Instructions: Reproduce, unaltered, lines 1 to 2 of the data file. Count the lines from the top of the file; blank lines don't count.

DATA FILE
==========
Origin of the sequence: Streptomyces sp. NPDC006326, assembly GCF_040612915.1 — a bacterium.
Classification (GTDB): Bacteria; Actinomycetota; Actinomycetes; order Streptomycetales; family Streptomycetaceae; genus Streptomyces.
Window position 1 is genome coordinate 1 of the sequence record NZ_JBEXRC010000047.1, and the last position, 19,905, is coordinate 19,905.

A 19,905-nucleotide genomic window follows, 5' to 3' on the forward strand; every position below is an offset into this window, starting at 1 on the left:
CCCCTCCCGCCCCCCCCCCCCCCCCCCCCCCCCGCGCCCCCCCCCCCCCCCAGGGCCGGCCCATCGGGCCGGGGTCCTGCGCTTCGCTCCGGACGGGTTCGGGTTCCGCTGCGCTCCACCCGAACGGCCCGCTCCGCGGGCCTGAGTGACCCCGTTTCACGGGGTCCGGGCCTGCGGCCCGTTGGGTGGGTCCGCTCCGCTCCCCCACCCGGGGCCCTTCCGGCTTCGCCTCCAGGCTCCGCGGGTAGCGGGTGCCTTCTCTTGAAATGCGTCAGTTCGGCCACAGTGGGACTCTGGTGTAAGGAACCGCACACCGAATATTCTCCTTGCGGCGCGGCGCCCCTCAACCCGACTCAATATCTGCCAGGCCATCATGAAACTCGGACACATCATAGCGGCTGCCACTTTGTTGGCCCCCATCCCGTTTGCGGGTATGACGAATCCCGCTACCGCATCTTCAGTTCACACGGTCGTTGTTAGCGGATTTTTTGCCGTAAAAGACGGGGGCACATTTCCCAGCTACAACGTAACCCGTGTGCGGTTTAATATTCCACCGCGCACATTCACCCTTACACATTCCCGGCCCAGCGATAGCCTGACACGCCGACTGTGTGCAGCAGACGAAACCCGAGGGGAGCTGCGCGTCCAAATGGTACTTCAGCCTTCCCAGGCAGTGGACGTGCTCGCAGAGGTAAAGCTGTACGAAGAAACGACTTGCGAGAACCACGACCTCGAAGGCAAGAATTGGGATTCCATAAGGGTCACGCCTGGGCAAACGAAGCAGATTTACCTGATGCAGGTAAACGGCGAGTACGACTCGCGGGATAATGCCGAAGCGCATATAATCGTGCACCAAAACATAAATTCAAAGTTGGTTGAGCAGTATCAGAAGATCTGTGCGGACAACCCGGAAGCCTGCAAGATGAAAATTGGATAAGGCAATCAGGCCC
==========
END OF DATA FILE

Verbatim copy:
Origin of the sequence: Streptomyces sp. NPDC006326, assembly GCF_040612915.1 — a bacterium.
Classification (GTDB): Bacteria; Actinomycetota; Actinomycetes; order Streptomycetales; family Streptomycetaceae; genus Streptomyces.